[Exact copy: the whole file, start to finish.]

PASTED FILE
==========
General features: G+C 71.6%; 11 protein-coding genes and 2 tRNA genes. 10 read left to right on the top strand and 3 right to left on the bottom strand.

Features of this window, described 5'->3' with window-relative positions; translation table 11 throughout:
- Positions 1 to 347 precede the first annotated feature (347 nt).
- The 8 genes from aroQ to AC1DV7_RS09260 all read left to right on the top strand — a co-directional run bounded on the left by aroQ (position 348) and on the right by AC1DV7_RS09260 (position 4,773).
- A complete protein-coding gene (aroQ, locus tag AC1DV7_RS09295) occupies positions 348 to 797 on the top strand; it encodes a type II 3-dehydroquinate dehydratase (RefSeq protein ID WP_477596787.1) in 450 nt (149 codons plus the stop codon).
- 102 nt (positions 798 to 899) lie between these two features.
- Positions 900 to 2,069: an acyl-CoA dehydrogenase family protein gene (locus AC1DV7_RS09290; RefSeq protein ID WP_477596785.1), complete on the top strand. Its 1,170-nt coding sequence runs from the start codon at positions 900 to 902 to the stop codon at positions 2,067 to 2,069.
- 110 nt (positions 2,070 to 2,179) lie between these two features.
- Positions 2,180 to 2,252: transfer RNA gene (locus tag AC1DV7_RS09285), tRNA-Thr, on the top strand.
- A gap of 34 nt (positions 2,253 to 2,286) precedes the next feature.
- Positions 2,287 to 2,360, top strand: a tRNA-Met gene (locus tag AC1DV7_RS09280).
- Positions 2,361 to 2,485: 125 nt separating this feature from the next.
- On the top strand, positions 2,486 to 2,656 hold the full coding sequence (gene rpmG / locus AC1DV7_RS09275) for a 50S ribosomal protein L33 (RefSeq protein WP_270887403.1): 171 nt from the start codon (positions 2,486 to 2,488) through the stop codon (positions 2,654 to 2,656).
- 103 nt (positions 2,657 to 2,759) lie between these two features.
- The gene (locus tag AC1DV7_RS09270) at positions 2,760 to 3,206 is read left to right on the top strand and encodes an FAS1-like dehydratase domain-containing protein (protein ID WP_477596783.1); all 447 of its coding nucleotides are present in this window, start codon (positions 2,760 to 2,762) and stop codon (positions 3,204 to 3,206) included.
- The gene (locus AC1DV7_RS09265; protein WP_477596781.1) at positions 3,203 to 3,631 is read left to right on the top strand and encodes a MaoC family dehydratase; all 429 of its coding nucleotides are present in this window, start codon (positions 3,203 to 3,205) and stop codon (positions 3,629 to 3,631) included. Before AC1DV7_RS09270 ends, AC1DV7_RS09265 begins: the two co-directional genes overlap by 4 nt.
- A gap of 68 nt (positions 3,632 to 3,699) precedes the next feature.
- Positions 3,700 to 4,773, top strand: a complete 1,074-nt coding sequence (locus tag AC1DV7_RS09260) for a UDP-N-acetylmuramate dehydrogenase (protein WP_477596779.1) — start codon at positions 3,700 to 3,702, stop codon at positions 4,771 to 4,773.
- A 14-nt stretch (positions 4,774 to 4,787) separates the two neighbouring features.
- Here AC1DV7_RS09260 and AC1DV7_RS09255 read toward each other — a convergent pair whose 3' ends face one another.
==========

General features: G+C 71.6%; 11 protein-coding genes and 2 tRNA genes. 10 read left to right on the top strand and 3 right to left on the bottom strand.

Features of this window, described 5'->3' with window-relative positions; translation table 11 throughout:
- Positions 1 to 347 precede the first annotated feature (347 nt).
- The 8 genes from aroQ to AC1DV7_RS09260 all read left to right on the top strand — a co-directional run bounded on the left by aroQ (position 348) and on the right by AC1DV7_RS09260 (position 4,773).
- A complete protein-coding gene (aroQ, locus tag AC1DV7_RS09295) occupies positions 348 to 797 on the top strand; it encodes a type II 3-dehydroquinate dehydratase (RefSeq protein ID WP_477596787.1) in 450 nt (149 codons plus the stop codon).
- 102 nt (positions 798 to 899) lie between these two features.
- Positions 900 to 2,069: an acyl-CoA dehydrogenase family protein gene (locus AC1DV7_RS09290; RefSeq protein ID WP_477596785.1), complete on the top strand. Its 1,170-nt coding sequence runs from the start codon at positions 900 to 902 to the stop codon at positions 2,067 to 2,069.
- 110 nt (positions 2,070 to 2,179) lie between these two features.
- Positions 2,180 to 2,252: transfer RNA gene (locus tag AC1DV7_RS09285), tRNA-Thr, on the top strand.
- A gap of 34 nt (positions 2,253 to 2,286) precedes the next feature.
- Positions 2,287 to 2,360, top strand: a tRNA-Met gene (locus tag AC1DV7_RS09280).
- Positions 2,361 to 2,485: 125 nt separating this feature from the next.
- On the top strand, positions 2,486 to 2,656 hold the full coding sequence (gene rpmG / locus AC1DV7_RS09275) for a 50S ribosomal protein L33 (RefSeq protein WP_270887403.1): 171 nt from the start codon (positions 2,486 to 2,488) through the stop codon (positions 2,654 to 2,656).
- 103 nt (positions 2,657 to 2,759) lie between these two features.
- The gene (locus tag AC1DV7_RS09270) at positions 2,760 to 3,206 is read left to right on the top strand and encodes an FAS1-like dehydratase domain-containing protein (protein ID WP_477596783.1); all 447 of its coding nucleotides are present in this window, start codon (positions 2,760 to 2,762) and stop codon (positions 3,204 to 3,206) included.
- The gene (locus AC1DV7_RS09265; protein WP_477596781.1) at positions 3,203 to 3,631 is read left to right on the top strand and encodes a MaoC family dehydratase; all 429 of its coding nucleotides are present in this window, start codon (positions 3,203 to 3,205) and stop codon (positions 3,629 to 3,631) included. Before AC1DV7_RS09270 ends, AC1DV7_RS09265 begins: the two co-directional genes overlap by 4 nt.
- A gap of 68 nt (positions 3,632 to 3,699) precedes the next feature.
- Positions 3,700 to 4,773, top strand: a complete 1,074-nt coding sequence (locus tag AC1DV7_RS09260) for a UDP-N-acetylmuramate dehydrogenase (protein WP_477596779.1) — start codon at positions 3,700 to 3,702, stop codon at positions 4,771 to 4,773.
- A 14-nt stretch (positions 4,774 to 4,787) separates the two neighbouring features.
- Here AC1DV7_RS09260 and AC1DV7_RS09255 read toward each other — a convergent pair whose 3' ends face one another.